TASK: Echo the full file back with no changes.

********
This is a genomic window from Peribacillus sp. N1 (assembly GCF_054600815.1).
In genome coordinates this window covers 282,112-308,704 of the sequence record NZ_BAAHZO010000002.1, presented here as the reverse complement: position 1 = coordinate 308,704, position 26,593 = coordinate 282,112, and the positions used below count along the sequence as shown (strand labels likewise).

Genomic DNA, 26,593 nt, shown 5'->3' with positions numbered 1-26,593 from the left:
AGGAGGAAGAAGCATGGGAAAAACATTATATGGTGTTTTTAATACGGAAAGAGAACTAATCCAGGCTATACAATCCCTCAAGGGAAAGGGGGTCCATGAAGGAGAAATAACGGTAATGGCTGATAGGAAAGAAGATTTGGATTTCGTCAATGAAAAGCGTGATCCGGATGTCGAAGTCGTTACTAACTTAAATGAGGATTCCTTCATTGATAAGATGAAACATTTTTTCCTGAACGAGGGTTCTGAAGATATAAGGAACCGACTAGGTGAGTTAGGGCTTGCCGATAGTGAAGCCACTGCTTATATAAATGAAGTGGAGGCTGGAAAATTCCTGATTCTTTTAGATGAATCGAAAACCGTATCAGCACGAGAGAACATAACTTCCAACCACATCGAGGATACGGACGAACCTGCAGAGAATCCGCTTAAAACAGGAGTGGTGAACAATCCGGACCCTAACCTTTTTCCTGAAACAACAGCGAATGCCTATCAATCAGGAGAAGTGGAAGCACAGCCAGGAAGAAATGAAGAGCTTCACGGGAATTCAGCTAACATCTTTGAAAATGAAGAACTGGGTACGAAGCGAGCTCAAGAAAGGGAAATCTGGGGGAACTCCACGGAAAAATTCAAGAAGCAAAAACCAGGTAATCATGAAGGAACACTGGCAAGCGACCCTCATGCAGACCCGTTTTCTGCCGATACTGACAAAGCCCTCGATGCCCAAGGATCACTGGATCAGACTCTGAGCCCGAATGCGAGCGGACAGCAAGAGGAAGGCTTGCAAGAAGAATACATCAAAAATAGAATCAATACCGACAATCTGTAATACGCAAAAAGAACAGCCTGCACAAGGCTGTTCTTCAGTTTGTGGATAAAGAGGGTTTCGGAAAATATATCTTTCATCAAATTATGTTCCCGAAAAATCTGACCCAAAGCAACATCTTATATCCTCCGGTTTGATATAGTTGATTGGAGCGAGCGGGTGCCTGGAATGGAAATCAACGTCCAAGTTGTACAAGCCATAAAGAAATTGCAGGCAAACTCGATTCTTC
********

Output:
This is a genomic window from Peribacillus sp. N1 (assembly GCF_054600815.1).
In genome coordinates this window covers 282,112-308,704 of the sequence record NZ_BAAHZO010000002.1, presented here as the reverse complement: position 1 = coordinate 308,704, position 26,593 = coordinate 282,112, and the positions used below count along the sequence as shown (strand labels likewise).

Genomic DNA, 26,593 nt, shown 5'->3' with positions numbered 1-26,593 from the left:
AGGAGGAAGAAGCATGGGAAAAACATTATATGGTGTTTTTAATACGGAAAGAGAACTAATCCAGGCTATACAATCCCTCAAGGGAAAGGGGGTCCATGAAGGAGAAATAACGGTAATGGCTGATAGGAAAGAAGATTTGGATTTCGTCAATGAAAAGCGTGATCCGGATGTCGAAGTCGTTACTAACTTAAATGAGGATTCCTTCATTGATAAGATGAAACATTTTTTCCTGAACGAGGGTTCTGAAGATATAAGGAACCGACTAGGTGAGTTAGGGCTTGCCGATAGTGAAGCCACTGCTTATATAAATGAAGTGGAGGCTGGAAAATTCCTGATTCTTTTAGATGAATCGAAAACCGTATCAGCACGAGAGAACATAACTTCCAACCACATCGAGGATACGGACGAACCTGCAGAGAATCCGCTTAAAACAGGAGTGGTGAACAATCCGGACCCTAACCTTTTTCCTGAAACAACAGCGAATGCCTATCAATCAGGAGAAGTGGAAGCACAGCCAGGAAGAAATGAAGAGCTTCACGGGAATTCAGCTAACATCTTTGAAAATGAAGAACTGGGTACGAAGCGAGCTCAAGAAAGGGAAATCTGGGGGAACTCCACGGAAAAATTCAAGAAGCAAAAACCAGGTAATCATGAAGGAACACTGGCAAGCGACCCTCATGCAGACCCGTTTTCTGCCGATACTGACAAAGCCCTCGATGCCCAAGGATCACTGGATCAGACTCTGAGCCCGAATGCGAGCGGACAGCAAGAGGAAGGCTTGCAAGAAGAATACATCAAAAATAGAATCAATACCGACAATCTGTAATACGCAAAAAGAACAGCCTGCACAAGGCTGTTCTTCAGTTTGTGGATAAAGAGGGTTTCGGAAAATATATCTTTCATCAAATTATGTTCCCGAAAAATCTGACCCAAAGCAACATCTTATATCCTCCGGTTTGATATAGTTGATTGGAGCGAGCGGGTGCCTGGAATGGAAATCAACGTCCAAGTTGTACAAGCCATAAAGAAATTGCAGGCAAACTCGATTCTTC